Note: This post went from mildly reflective to downright depressing in a hurry. You might want to pass on it but I decided to leave this rambling post as it was.
I am coming to the end of the 24 hour daylight period here. We are already getting sunrise/sunset period, the sun goes down just after 1 am and is back up around 3:30 am. Another week or so and we will actually get about 30 minutes of official darkness.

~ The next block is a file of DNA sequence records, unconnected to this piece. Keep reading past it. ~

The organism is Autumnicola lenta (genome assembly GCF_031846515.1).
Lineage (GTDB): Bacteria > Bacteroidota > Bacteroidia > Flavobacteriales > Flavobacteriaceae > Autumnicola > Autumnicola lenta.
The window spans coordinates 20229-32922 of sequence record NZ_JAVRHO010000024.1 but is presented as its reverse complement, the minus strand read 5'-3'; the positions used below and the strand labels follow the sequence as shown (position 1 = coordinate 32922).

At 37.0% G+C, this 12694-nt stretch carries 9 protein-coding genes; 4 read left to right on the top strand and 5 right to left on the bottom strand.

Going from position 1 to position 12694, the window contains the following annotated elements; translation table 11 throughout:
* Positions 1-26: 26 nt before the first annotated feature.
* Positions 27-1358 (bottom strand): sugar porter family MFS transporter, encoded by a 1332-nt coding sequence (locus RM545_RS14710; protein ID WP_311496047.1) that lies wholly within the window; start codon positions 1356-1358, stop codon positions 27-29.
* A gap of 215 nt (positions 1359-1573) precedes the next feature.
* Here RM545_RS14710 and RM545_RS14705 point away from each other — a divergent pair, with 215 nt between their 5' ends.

If all goes as planned this will be my last summer in the Arctic. I never would have imagined when I showed up here at age 22 that I would have spent over 12 years living in a small town near the Arctic Ocean. I have had some great experiences here. I met my wife here at a dance bar of all places, we raised children here, I made many friends, I went out on the land, camping, fishing, dog sledding, all sorts of outdoor experiences. I have driven this northern highway through beautiful mountains, I have driven the ice roads, flown a plane to the ocean, and seen things more beautiful than I can ever explain.